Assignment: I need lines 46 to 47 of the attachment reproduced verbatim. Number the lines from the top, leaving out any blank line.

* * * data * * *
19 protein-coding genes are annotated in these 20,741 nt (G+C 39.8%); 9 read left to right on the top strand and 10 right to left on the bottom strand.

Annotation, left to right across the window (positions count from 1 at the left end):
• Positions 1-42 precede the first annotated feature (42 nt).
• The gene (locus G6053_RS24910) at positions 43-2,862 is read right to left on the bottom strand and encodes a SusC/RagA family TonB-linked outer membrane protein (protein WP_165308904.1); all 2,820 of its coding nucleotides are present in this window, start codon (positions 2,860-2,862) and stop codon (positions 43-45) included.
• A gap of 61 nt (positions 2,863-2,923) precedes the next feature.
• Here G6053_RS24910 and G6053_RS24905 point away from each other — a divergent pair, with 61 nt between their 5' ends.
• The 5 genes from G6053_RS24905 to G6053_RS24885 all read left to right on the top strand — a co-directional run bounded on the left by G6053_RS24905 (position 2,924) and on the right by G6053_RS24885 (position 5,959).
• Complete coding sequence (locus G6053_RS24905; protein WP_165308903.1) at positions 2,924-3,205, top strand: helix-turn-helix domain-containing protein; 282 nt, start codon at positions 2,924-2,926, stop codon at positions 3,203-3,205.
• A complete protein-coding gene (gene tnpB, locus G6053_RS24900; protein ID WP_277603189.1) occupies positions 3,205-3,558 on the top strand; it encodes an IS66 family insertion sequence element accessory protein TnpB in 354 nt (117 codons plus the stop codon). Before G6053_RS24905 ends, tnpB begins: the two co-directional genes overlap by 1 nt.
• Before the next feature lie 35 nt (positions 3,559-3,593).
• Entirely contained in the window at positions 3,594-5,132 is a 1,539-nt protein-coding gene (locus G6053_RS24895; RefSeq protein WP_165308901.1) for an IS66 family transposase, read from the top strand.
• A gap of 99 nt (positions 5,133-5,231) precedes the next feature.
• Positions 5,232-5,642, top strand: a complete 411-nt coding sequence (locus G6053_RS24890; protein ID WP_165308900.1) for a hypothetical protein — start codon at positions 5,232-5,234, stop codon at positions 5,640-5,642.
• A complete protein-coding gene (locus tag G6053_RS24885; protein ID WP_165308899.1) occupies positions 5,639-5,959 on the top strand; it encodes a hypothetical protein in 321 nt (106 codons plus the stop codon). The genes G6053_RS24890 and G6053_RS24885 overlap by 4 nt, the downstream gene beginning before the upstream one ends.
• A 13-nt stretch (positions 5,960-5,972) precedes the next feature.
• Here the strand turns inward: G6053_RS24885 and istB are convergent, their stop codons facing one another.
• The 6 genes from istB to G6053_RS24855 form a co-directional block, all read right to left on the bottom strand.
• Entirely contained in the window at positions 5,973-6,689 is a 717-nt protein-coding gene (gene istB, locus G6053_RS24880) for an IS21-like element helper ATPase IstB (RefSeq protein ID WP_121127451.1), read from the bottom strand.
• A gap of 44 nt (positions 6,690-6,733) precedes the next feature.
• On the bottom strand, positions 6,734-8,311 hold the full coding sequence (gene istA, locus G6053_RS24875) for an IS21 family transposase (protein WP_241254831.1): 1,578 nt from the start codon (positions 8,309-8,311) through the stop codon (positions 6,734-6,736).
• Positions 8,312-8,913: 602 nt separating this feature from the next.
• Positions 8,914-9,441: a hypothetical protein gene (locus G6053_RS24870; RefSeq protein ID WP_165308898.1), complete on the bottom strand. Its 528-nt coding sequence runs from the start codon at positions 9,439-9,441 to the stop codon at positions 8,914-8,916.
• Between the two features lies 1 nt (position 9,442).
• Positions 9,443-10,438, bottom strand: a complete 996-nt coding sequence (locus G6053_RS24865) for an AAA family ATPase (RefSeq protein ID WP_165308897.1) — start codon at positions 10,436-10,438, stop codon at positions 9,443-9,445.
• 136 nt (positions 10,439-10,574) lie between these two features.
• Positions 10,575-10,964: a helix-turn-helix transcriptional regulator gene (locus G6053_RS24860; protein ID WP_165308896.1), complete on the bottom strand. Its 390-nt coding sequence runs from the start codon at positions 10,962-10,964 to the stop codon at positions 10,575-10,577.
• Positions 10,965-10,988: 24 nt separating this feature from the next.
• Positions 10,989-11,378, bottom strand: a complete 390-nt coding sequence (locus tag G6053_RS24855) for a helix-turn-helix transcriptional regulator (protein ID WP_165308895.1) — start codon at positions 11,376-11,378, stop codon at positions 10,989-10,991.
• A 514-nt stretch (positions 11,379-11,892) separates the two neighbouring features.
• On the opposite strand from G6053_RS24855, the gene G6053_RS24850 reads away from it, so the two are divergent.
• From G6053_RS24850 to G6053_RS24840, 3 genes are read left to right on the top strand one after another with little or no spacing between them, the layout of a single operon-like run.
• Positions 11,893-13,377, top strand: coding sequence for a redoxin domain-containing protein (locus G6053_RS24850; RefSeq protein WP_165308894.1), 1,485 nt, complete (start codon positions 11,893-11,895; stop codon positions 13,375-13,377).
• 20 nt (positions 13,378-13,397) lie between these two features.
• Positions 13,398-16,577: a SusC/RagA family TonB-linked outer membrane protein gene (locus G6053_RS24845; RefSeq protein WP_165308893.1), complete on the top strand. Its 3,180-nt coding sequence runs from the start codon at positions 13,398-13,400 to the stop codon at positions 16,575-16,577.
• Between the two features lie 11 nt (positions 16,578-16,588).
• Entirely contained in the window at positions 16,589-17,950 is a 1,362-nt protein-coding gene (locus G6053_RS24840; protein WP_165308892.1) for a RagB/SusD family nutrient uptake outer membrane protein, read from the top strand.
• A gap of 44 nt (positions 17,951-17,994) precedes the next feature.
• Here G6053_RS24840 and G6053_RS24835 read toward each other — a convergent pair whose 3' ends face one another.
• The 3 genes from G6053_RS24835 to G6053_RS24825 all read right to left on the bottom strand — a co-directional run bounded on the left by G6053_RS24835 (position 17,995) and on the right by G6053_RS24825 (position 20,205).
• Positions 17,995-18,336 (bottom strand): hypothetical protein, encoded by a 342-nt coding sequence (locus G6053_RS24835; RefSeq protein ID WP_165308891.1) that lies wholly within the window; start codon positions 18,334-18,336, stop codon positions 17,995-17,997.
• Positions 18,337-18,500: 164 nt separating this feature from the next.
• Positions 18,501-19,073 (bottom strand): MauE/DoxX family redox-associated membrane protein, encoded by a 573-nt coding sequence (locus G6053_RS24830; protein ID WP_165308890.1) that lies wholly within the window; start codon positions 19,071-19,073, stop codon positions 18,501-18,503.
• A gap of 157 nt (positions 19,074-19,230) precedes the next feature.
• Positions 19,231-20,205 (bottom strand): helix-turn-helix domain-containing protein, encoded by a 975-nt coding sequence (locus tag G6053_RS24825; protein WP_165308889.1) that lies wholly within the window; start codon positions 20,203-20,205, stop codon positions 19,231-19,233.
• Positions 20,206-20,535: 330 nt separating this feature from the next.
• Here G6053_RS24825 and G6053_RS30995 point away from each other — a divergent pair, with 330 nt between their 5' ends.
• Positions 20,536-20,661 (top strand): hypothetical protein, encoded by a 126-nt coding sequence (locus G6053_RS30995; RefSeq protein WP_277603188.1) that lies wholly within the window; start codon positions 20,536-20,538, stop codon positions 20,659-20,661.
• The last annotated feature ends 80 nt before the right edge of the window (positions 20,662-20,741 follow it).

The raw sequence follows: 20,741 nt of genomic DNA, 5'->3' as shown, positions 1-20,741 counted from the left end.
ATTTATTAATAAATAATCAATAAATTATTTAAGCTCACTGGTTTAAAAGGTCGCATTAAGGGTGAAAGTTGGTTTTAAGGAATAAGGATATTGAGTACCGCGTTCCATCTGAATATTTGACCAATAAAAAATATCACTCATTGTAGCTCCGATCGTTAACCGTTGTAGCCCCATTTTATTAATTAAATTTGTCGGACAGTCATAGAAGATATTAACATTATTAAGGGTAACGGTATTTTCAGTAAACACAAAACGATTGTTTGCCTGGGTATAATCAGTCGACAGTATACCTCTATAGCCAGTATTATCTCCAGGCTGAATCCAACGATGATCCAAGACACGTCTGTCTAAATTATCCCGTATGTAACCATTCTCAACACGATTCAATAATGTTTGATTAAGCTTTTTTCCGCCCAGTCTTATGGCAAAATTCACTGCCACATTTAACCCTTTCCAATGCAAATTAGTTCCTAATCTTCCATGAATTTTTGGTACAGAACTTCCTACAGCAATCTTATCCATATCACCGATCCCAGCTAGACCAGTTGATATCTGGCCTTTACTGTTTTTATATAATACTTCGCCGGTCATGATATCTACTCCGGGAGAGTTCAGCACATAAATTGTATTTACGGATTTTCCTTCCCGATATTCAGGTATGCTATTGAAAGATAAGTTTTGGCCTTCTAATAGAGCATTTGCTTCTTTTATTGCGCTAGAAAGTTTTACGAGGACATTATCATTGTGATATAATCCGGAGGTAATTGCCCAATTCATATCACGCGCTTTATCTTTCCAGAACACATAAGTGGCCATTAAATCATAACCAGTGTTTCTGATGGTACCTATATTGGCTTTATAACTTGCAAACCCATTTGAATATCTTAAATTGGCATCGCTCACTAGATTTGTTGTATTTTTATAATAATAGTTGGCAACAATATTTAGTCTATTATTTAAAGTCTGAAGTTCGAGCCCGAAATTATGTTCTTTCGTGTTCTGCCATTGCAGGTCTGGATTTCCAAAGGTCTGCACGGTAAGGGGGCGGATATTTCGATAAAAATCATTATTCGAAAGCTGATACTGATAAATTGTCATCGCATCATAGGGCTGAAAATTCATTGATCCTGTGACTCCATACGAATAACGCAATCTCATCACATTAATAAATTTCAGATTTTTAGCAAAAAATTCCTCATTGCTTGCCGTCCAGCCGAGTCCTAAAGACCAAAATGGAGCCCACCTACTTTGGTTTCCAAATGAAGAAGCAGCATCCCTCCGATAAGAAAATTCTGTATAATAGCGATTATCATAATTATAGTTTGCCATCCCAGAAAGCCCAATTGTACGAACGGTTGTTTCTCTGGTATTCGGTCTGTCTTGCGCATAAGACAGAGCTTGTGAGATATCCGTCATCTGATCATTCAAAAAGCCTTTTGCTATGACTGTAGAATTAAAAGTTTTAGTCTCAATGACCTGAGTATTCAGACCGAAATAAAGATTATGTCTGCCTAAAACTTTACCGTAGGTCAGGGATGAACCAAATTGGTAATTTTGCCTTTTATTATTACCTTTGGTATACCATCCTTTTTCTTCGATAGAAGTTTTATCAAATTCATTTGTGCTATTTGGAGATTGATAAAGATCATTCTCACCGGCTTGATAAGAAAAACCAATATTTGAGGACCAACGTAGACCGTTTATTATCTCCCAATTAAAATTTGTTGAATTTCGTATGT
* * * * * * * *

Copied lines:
• Here G6053_RS24825 and G6053_RS30995 point away from each other — a divergent pair, with 330 nt between their 5' ends.
• Positions 20,536-20,661 (top strand): hypothetical protein, encoded by a 126-nt coding sequence (locus G6053_RS30995; RefSeq protein WP_277603188.1) that lies wholly within the window; start codon positions 20,536-20,538, stop codon positions 20,659-20,661.